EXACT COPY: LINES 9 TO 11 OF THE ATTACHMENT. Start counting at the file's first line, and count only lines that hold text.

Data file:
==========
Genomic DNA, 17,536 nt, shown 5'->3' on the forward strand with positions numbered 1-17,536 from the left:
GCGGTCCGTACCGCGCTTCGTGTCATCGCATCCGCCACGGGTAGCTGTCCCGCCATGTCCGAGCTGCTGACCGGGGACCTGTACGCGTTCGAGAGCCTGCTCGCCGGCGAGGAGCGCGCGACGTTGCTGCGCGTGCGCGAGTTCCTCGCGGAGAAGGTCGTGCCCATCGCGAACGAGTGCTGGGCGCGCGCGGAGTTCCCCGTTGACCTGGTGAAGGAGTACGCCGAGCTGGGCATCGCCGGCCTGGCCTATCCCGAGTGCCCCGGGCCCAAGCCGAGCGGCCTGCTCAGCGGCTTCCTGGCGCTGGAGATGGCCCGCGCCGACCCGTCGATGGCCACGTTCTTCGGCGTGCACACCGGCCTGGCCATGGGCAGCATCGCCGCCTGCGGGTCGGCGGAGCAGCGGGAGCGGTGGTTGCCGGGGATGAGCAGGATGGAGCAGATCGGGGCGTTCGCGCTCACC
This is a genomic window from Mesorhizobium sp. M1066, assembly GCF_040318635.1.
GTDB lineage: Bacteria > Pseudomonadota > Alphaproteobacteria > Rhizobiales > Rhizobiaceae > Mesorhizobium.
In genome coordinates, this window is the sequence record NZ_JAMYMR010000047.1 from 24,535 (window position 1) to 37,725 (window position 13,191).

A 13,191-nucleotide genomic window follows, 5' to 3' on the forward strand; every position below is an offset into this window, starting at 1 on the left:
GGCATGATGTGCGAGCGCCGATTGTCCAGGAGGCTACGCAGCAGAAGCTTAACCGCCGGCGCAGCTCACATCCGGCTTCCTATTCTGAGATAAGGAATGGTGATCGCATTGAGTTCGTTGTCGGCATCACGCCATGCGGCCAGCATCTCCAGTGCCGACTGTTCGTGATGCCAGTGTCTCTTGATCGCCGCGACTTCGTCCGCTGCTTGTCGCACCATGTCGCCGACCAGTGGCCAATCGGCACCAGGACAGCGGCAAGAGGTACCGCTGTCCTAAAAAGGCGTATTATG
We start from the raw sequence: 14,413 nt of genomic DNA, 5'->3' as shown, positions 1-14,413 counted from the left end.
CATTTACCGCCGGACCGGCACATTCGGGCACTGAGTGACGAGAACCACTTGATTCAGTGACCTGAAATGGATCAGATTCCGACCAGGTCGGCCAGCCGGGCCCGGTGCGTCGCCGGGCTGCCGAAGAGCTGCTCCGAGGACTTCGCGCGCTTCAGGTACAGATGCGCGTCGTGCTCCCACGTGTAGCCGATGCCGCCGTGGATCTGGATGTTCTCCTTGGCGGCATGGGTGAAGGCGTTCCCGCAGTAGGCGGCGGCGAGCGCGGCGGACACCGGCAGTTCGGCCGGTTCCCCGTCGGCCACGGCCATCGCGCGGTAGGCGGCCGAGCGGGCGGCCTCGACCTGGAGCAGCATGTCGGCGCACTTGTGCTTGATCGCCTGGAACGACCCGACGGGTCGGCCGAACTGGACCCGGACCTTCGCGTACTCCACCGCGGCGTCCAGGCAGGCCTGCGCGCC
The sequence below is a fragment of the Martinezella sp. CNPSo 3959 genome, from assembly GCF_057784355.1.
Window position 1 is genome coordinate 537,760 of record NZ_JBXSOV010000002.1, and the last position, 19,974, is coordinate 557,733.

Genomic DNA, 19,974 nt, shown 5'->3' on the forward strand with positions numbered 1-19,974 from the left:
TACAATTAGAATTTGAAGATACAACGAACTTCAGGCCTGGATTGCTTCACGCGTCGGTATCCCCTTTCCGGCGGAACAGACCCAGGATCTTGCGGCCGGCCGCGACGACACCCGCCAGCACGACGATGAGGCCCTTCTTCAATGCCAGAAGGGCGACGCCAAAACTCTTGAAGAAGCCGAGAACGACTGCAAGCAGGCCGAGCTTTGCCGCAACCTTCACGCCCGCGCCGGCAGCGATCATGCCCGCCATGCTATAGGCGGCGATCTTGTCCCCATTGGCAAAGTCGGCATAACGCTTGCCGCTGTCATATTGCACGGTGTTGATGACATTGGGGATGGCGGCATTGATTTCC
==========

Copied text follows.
CATTTACCGCCGGACCGGCACATTCGGGCACTGAGTGACGAGAACCACTTGATTCAGTGACCTGAAATGGATCAGATTCCGACCAGGTCGGCCAGCCGGGCCCGGTGCGTCGCCGGGCTGCCGAAGAGCTGCTCCGAGGACTTCGCGCGCTTCAGGTACAGATGCGCGTCGTGCTCCCACGTGTAGCCGATGCCGCCGTGGATCTGGATGTTCTCCTTGGCGGCATGGGTGAAGGCGTTCCCGCAGTAGGCGGCGGCGAGCGCGGCGGACACCGGCAGTTCGGCCGGTTCCCCGTCGGCCACGGCCATCGCGCGGTAGGCGGCCGAGCGGGCGGCCTCGACCTGGAGCAGCATGTCGGCGCACTTGTGCTTGATCGCCTGGAACGACCCGACGGGTCGGCCGAACTGGACCCGGACCTTCGCGTACTCCACCGCGGCGTCCAGGCAGGCCTGCGCGCC
The sequence below is a fragment of the Martinezella sp. CNPSo 3959 genome, from assembly GCF_057784355.1.
Window position 1 is genome coordinate 537,760 of record NZ_JBXSOV010000002.1, and the last position, 19,974, is coordinate 557,733.